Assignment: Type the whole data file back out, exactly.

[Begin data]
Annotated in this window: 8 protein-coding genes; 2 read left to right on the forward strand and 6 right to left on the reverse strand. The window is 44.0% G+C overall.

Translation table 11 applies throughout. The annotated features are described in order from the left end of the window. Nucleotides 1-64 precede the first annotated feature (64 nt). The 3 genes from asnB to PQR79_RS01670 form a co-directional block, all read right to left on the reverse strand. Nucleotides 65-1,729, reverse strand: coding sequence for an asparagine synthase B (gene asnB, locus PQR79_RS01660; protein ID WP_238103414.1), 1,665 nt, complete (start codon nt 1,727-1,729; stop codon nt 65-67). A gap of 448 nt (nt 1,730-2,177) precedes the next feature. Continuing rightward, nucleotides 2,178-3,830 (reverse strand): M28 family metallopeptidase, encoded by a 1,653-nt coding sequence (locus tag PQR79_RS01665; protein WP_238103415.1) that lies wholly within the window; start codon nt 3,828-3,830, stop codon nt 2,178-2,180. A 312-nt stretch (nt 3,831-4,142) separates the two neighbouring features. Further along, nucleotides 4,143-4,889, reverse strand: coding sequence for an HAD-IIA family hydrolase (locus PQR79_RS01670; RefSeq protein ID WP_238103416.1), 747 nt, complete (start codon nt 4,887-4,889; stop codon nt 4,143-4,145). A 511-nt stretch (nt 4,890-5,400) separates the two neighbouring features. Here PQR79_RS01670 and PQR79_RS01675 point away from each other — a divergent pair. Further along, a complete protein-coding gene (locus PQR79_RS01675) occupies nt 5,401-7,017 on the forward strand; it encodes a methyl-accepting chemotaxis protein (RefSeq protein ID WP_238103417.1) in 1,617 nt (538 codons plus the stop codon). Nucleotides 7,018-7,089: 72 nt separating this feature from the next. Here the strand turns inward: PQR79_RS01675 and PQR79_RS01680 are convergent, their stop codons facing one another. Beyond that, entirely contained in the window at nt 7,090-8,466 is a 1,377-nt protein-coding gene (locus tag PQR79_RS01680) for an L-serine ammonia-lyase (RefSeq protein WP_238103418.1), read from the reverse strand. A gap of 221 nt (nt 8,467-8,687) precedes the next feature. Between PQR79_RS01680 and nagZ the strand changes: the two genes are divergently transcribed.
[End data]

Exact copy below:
Annotated in this window: 8 protein-coding genes; 2 read left to right on the forward strand and 6 right to left on the reverse strand. The window is 44.0% G+C overall.

Translation table 11 applies throughout. The annotated features are described in order from the left end of the window. Nucleotides 1-64 precede the first annotated feature (64 nt). The 3 genes from asnB to PQR79_RS01670 form a co-directional block, all read right to left on the reverse strand. Nucleotides 65-1,729, reverse strand: coding sequence for an asparagine synthase B (gene asnB, locus PQR79_RS01660; protein ID WP_238103414.1), 1,665 nt, complete (start codon nt 1,727-1,729; stop codon nt 65-67). A gap of 448 nt (nt 1,730-2,177) precedes the next feature. Continuing rightward, nucleotides 2,178-3,830 (reverse strand): M28 family metallopeptidase, encoded by a 1,653-nt coding sequence (locus tag PQR79_RS01665; protein WP_238103415.1) that lies wholly within the window; start codon nt 3,828-3,830, stop codon nt 2,178-2,180. A 312-nt stretch (nt 3,831-4,142) separates the two neighbouring features. Further along, nucleotides 4,143-4,889, reverse strand: coding sequence for an HAD-IIA family hydrolase (locus PQR79_RS01670; RefSeq protein ID WP_238103416.1), 747 nt, complete (start codon nt 4,887-4,889; stop codon nt 4,143-4,145). A 511-nt stretch (nt 4,890-5,400) separates the two neighbouring features. Here PQR79_RS01670 and PQR79_RS01675 point away from each other — a divergent pair. Further along, a complete protein-coding gene (locus PQR79_RS01675) occupies nt 5,401-7,017 on the forward strand; it encodes a methyl-accepting chemotaxis protein (RefSeq protein ID WP_238103417.1) in 1,617 nt (538 codons plus the stop codon). Nucleotides 7,018-7,089: 72 nt separating this feature from the next. Here the strand turns inward: PQR79_RS01675 and PQR79_RS01680 are convergent, their stop codons facing one another. Beyond that, entirely contained in the window at nt 7,090-8,466 is a 1,377-nt protein-coding gene (locus tag PQR79_RS01680) for an L-serine ammonia-lyase (RefSeq protein WP_238103418.1), read from the reverse strand. A gap of 221 nt (nt 8,467-8,687) precedes the next feature. Between PQR79_RS01680 and nagZ the strand changes: the two genes are divergently transcribed.